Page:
Cloud Four Blog

Technical notes, War stories and anecdotes

We Have Disabled WP Super Cache

To improve your WordPress performance we have previously advocated using the WP Super Cache plugin to enable pages served from a static cache.  This works quite well unless you are doing some form of content adaptation that is specific for the device accessing your site.  Like you might do for mobile devices.

Some time after enabling the Super Cache plugin we noticed that our blog’s mobile adaptation had stopped working.  Mobile users were seeing the normal web view of blog posts and that was no good.  This was because the cache happened to contain a normal web view.  Interestingly enough, it could also have gone the other way to provide a mobile view of the blog to desktop web browsers.

So, we have turned the plugin off for the time being.  I have some ideas for working around this issue and if I manage to find some time I’ll give them a shot and let you know how it goes.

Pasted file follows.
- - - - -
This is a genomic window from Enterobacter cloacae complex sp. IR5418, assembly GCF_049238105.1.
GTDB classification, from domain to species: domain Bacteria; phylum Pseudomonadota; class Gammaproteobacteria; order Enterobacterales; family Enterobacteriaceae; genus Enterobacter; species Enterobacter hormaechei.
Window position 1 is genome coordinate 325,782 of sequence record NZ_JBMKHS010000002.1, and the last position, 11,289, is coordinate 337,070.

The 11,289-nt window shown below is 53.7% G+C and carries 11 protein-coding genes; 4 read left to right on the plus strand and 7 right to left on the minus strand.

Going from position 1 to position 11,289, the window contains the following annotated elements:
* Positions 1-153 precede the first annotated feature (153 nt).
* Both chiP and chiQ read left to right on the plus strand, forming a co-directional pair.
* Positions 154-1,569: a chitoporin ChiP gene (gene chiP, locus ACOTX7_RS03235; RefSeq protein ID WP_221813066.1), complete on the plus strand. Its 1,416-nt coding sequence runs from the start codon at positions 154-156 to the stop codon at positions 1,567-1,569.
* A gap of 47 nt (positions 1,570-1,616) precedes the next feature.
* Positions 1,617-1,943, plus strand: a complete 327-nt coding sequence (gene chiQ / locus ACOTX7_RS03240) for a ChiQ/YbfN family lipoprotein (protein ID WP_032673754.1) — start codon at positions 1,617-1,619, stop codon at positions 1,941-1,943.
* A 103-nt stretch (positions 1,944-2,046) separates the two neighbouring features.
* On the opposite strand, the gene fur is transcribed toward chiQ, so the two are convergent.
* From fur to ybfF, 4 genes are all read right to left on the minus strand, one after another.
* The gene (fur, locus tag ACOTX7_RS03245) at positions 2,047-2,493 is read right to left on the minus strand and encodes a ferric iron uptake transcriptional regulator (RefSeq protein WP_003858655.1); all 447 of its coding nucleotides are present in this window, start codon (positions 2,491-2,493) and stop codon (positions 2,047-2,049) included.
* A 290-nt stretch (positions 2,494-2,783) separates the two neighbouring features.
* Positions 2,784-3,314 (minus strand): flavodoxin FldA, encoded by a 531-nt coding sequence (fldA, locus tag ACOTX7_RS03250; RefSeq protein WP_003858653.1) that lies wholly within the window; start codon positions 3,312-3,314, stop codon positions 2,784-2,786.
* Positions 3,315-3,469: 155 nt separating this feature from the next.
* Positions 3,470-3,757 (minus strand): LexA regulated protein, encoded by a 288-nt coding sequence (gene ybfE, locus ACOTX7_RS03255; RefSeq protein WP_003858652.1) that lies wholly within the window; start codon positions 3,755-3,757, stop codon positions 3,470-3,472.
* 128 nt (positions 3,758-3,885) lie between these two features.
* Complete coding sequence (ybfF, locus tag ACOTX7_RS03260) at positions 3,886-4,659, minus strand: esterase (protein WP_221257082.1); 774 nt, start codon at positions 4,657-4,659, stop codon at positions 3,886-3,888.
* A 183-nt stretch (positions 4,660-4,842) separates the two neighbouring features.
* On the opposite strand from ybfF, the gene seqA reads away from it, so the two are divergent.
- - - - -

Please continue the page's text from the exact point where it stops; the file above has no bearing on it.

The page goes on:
3 Comments on “We Have Disabled WP Super Cache”

  1. Thomas says:

    What about disabling the cache just for mobile users? That would reduce the hit on regular users, and allow adoption for mobile users as well.
    I used the following approach: I added the iPhone User-Agent as being uncached (both in htaccess and WPSC). It works like a charm, with the tradeoff that mobile users are not served from the cache. But better than no (super) cache at all.
    For example add this line after the HTTP_COOKIE line in .htaccess
    RewriteCond %{HTTP_USER_AGENT} !^.+iPhone

  2. John Keith says:

    Hi Thomas:

    I think you are on the right track here. Basically you are proposing an adaptive caching strategy to complement an adaptive content strategy. I would generalize this approach to say that your caching strategy should fully accommodate your device classes. That is, why not cache pages for each device class? With this approach we can maximize performance for all devices at the expense of a relatively small amount of cache storage capacity.

    Thank you for suggesting this line of thinking.

    – John

  3. You chould also step it down into half mode. You won’t get the hard coded static files but you will get the data saved and that’s better than nothing. That’s what we run our WordPress Mu installs with.